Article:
When you identify a patient who might be at higher risk, such as a solo senior or someone with complex needs or low health literacy, you can educate the family about the role of independent patient advocates and recommend that they begin the relationship while the patient is still in the hospital. A patient advocate can communicate with the patient and healthcare team to identify discharge needs and barriers, helping to ensure a safe discharge and reducing the likelihood of readmission. Having a patient advocate onboard can even reduce the case manager’s workload. Keep a list of patient advocates that you can offer to patients. The sooner a patient advocate can be involved, the better.
As an example of how an advocate can help, I have been working with a family who was referred to me through the Greater National Advocates directory (GNANow.org). The husband reached out on behalf of his wife, who had a sudden medical issue and was in the hospital for 10 days. When she was released, they were overwhelmed and had no idea where to begin to get care. Unfortunately, it had been a month since her discharge when they finally found me, so they were feeling very lost and alone, and her follow-up care had been delayed. I met with them, listened to their concerns and we made a plan to address all their needs.
- First, they were concerned about the hospital bill. I was able to save them over $17,000 by applying for charity care on their behalf.
- The client had had a significant change in health condition but had been discharged home with no home health services. I helped them obtain assistive devices and adapt their house so she could be safe at home.
- She’d had a full workup while in the hospital, but they did not understand what any of the results meant. I obtained the clinical notes and explained it all so they could understand her health condition and the medications she was now having to take.
- The client had been told to see a slew of specialists, but they were getting no assistance from her PCP in arranging them. Referrals had been provided at discharge for specialists who were hours away from their home, were not in-network and who had no availability for 4 to 6 months out. I navigated the insurance process for them and coordinated with the PCP to secure referrals to specialists who were in their network.
Perhaps the most important thing I was able to do for them was give them peace of mind and the knowledge that someone was on their side. Nothing had been easy for this client, and I continue to provide my support; many of their problems could have been avoided had I been involved in the case sooner.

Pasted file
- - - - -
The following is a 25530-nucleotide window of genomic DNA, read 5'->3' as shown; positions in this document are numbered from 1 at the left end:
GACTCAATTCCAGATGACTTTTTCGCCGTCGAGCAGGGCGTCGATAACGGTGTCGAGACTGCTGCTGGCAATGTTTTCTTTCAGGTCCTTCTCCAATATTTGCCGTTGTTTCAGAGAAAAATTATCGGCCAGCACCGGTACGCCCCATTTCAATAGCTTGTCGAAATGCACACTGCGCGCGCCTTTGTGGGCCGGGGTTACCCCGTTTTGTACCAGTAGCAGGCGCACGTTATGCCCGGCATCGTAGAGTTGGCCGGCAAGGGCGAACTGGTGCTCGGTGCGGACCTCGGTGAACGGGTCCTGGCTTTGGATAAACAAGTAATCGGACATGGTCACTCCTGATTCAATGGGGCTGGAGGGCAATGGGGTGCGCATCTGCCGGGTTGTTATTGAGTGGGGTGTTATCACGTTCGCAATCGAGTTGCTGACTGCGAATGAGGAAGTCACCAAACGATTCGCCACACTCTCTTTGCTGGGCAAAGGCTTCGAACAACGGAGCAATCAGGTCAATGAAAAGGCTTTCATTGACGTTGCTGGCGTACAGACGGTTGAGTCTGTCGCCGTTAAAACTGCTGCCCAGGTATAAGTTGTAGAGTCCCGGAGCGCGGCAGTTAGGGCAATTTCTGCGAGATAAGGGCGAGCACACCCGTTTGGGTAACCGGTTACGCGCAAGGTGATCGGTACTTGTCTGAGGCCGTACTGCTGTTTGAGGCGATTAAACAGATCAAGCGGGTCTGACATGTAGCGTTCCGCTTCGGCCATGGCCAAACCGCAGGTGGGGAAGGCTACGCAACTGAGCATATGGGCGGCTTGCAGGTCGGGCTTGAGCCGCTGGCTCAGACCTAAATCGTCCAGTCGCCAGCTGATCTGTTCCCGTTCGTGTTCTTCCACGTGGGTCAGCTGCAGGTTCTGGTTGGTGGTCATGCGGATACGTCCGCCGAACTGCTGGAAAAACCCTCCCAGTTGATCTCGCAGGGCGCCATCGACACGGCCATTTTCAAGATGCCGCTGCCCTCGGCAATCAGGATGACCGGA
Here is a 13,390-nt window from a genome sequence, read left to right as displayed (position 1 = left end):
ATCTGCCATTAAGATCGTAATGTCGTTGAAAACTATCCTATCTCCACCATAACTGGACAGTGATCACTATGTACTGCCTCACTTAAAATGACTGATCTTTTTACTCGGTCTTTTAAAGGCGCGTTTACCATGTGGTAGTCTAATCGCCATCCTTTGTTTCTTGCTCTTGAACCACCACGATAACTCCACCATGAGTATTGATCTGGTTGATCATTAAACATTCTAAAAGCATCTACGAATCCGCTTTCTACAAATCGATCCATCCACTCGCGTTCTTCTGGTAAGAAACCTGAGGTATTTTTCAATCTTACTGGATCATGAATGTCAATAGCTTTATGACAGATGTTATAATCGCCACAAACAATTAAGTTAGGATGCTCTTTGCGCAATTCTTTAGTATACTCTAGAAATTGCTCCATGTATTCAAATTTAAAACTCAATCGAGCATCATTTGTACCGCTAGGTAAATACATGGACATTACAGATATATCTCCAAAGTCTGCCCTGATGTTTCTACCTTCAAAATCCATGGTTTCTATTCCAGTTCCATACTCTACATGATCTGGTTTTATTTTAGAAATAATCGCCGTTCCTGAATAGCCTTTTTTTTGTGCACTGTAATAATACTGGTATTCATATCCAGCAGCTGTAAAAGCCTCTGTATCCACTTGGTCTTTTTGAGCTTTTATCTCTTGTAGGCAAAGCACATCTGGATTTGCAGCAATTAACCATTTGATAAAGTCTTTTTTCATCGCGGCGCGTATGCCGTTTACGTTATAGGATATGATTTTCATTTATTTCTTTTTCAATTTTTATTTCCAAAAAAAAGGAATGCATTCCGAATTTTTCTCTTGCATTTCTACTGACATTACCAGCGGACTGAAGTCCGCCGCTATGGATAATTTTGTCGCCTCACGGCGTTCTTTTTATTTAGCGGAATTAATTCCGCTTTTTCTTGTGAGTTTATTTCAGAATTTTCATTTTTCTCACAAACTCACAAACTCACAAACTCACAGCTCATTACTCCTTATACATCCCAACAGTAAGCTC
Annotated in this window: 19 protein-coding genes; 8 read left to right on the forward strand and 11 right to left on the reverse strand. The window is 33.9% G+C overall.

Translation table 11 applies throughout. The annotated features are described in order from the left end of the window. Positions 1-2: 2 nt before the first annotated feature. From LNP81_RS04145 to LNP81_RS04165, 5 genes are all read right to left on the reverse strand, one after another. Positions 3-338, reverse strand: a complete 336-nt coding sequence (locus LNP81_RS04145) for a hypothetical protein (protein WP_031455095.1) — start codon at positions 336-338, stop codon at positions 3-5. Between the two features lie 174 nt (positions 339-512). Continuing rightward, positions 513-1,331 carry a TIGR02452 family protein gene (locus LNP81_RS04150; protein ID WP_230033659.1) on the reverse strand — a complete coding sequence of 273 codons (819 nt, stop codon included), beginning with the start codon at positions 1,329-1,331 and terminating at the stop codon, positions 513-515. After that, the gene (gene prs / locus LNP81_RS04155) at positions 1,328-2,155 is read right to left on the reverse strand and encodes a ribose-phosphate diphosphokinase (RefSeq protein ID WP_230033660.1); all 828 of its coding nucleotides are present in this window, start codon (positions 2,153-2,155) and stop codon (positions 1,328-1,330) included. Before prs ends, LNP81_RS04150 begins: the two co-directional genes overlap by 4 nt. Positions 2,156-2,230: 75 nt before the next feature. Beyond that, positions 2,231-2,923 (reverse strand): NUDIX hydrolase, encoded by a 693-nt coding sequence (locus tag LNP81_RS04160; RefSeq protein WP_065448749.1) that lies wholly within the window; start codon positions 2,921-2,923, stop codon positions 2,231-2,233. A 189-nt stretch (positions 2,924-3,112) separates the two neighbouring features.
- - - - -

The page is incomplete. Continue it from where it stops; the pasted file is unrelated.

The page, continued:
Because health insurance does not cover the services of independent patient advocates, our services are self-pay, and this financial aspect can prevent those most in need from utilizing our services. There are some grants available, and there are some organizations, such as the Patient Advocate Foundation (patientadvocate.com) that can provide limited services at no cost. Additionally, since patient advocacy is a new field, most healthcare professions don’t know about this emerging field. We are actively working to create awareness about the benefits of patient advocacy, recruit advocates to become certified and embed needs navigation at every level of the healthcare delivery system. Please add your voice to ours.
Case managers and patient advocates have a collaborative relationship and share many of the same goals for our patients and clients. Patient advocates in the community help ensure that your discharge plan is carried out safely. They can provide medical guidance and decision support, care coordination and care management, socio-economic needs navigation, medical bill and insurance claims review and resolution, medical debt negotiation, elder care planning and more. They work with the PCP and other specialists to meet the needs of the patient, helping the patient and family to understand and navigate the complex healthcare system.
I encourage you to visit PACBoard.org and use the directory available on that website to locate Board Certified Patient Advocates in your area. Reach out to them to establish a relationship and refer patients who would benefit from their services. Take their calls if they reach out to you. Welcome them if you see them in the hospital. Make a point to connect. Provide a list of a list of local and national independent patient advocates and advocacy organizations to every patient as part of your discharge paperwork. Together, we can make a difference in so many lives.
Patient Advocate Certification Board: https://www.pacboard.org/bcpa-certificant-list.
Greater National Advocates: https://www.gnanow.org.
History and Trends in Patient Advocacy: https://aphadvocates.org/assets/History-Trends-CSA-Schuler-12.21.pdf, a very good article that shares insights into patient/health advocacy from one of the leaders.